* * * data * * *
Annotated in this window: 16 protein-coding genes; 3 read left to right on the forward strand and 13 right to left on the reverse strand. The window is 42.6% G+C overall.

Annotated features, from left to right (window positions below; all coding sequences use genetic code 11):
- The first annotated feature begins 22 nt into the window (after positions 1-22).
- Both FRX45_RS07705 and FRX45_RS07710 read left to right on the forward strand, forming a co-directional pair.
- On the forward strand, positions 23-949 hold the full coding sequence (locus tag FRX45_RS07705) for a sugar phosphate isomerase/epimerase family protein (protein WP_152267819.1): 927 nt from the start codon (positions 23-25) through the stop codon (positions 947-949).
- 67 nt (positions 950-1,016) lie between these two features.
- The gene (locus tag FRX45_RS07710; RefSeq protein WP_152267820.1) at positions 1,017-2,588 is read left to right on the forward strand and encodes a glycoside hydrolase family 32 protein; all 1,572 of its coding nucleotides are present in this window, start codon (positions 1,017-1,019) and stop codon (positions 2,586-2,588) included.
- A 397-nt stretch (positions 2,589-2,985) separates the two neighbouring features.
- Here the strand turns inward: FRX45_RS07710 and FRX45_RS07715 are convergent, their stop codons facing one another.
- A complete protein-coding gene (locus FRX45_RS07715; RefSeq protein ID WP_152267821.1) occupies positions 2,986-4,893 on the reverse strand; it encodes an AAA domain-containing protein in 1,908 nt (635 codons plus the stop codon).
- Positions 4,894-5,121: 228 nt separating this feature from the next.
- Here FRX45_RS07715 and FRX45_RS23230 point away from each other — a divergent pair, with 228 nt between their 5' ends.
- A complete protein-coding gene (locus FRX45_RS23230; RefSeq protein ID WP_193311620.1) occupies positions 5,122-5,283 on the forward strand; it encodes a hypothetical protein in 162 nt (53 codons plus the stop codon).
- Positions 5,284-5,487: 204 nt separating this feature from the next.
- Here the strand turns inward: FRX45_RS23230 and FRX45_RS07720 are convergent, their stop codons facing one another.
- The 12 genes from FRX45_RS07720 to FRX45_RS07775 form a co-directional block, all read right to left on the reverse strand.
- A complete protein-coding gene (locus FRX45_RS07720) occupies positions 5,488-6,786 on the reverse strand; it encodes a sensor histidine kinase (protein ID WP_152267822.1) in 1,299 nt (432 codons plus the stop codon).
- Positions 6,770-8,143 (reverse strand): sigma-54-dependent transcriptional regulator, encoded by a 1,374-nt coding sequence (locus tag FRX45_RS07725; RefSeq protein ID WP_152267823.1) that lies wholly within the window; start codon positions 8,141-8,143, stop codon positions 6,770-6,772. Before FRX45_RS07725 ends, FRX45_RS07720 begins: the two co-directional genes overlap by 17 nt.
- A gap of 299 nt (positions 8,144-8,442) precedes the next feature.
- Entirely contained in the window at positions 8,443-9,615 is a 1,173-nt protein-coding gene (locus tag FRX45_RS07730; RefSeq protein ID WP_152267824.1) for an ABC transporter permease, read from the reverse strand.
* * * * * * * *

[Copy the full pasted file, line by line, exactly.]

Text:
Annotated in this window: 16 protein-coding genes; 3 read left to right on the forward strand and 13 right to left on the reverse strand. The window is 42.6% G+C overall.

Annotated features, from left to right (window positions below; all coding sequences use genetic code 11):
- The first annotated feature begins 22 nt into the window (after positions 1-22).
- Both FRX45_RS07705 and FRX45_RS07710 read left to right on the forward strand, forming a co-directional pair.
- On the forward strand, positions 23-949 hold the full coding sequence (locus tag FRX45_RS07705) for a sugar phosphate isomerase/epimerase family protein (protein WP_152267819.1): 927 nt from the start codon (positions 23-25) through the stop codon (positions 947-949).
- 67 nt (positions 950-1,016) lie between these two features.
- The gene (locus tag FRX45_RS07710; RefSeq protein WP_152267820.1) at positions 1,017-2,588 is read left to right on the forward strand and encodes a glycoside hydrolase family 32 protein; all 1,572 of its coding nucleotides are present in this window, start codon (positions 1,017-1,019) and stop codon (positions 2,586-2,588) included.
- A 397-nt stretch (positions 2,589-2,985) separates the two neighbouring features.
- Here the strand turns inward: FRX45_RS07710 and FRX45_RS07715 are convergent, their stop codons facing one another.
- A complete protein-coding gene (locus FRX45_RS07715; RefSeq protein ID WP_152267821.1) occupies positions 2,986-4,893 on the reverse strand; it encodes an AAA domain-containing protein in 1,908 nt (635 codons plus the stop codon).
- Positions 4,894-5,121: 228 nt separating this feature from the next.
- Here FRX45_RS07715 and FRX45_RS23230 point away from each other — a divergent pair, with 228 nt between their 5' ends.
- A complete protein-coding gene (locus FRX45_RS23230; RefSeq protein ID WP_193311620.1) occupies positions 5,122-5,283 on the forward strand; it encodes a hypothetical protein in 162 nt (53 codons plus the stop codon).
- Positions 5,284-5,487: 204 nt separating this feature from the next.
- Here the strand turns inward: FRX45_RS23230 and FRX45_RS07720 are convergent, their stop codons facing one another.
- The 12 genes from FRX45_RS07720 to FRX45_RS07775 form a co-directional block, all read right to left on the reverse strand.
- A complete protein-coding gene (locus FRX45_RS07720) occupies positions 5,488-6,786 on the reverse strand; it encodes a sensor histidine kinase (protein ID WP_152267822.1) in 1,299 nt (432 codons plus the stop codon).
- Positions 6,770-8,143 (reverse strand): sigma-54-dependent transcriptional regulator, encoded by a 1,374-nt coding sequence (locus tag FRX45_RS07725; RefSeq protein ID WP_152267823.1) that lies wholly within the window; start codon positions 8,141-8,143, stop codon positions 6,770-6,772. Before FRX45_RS07725 ends, FRX45_RS07720 begins: the two co-directional genes overlap by 17 nt.
- A gap of 299 nt (positions 8,144-8,442) precedes the next feature.
- Entirely contained in the window at positions 8,443-9,615 is a 1,173-nt protein-coding gene (locus tag FRX45_RS07730; RefSeq protein ID WP_152267824.1) for an ABC transporter permease, read from the reverse strand.